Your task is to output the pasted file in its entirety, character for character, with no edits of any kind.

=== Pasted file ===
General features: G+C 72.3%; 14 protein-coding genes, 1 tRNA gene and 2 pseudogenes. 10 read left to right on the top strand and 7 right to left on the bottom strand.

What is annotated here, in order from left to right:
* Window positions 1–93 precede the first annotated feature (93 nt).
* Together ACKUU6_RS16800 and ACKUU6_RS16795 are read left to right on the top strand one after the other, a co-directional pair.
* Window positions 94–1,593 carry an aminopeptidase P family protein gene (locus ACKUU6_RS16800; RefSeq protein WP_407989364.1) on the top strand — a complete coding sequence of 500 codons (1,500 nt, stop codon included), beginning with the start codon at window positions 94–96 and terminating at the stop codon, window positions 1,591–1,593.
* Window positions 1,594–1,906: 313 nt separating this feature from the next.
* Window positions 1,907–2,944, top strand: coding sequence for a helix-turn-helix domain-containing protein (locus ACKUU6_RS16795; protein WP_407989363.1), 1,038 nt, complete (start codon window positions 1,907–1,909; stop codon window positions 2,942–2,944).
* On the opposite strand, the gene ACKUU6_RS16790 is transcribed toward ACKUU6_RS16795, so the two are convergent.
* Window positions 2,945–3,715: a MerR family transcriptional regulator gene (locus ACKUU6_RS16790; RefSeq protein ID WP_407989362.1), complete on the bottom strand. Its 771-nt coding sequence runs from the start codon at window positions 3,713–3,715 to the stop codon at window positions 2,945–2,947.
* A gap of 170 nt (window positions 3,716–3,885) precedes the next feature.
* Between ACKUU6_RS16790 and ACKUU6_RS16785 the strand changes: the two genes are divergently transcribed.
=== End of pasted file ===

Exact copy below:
General features: G+C 72.3%; 14 protein-coding genes, 1 tRNA gene and 2 pseudogenes. 10 read left to right on the top strand and 7 right to left on the bottom strand.

What is annotated here, in order from left to right:
* Window positions 1–93 precede the first annotated feature (93 nt).
* Together ACKUU6_RS16800 and ACKUU6_RS16795 are read left to right on the top strand one after the other, a co-directional pair.
* Window positions 94–1,593 carry an aminopeptidase P family protein gene (locus ACKUU6_RS16800; RefSeq protein WP_407989364.1) on the top strand — a complete coding sequence of 500 codons (1,500 nt, stop codon included), beginning with the start codon at window positions 94–96 and terminating at the stop codon, window positions 1,591–1,593.
* Window positions 1,594–1,906: 313 nt separating this feature from the next.
* Window positions 1,907–2,944, top strand: coding sequence for a helix-turn-helix domain-containing protein (locus ACKUU6_RS16795; protein WP_407989363.1), 1,038 nt, complete (start codon window positions 1,907–1,909; stop codon window positions 2,942–2,944).
* On the opposite strand, the gene ACKUU6_RS16790 is transcribed toward ACKUU6_RS16795, so the two are convergent.
* Window positions 2,945–3,715: a MerR family transcriptional regulator gene (locus ACKUU6_RS16790; RefSeq protein ID WP_407989362.1), complete on the bottom strand. Its 771-nt coding sequence runs from the start codon at window positions 3,713–3,715 to the stop codon at window positions 2,945–2,947.
* A gap of 170 nt (window positions 3,716–3,885) precedes the next feature.
* Between ACKUU6_RS16790 and ACKUU6_RS16785 the strand changes: the two genes are divergently transcribed.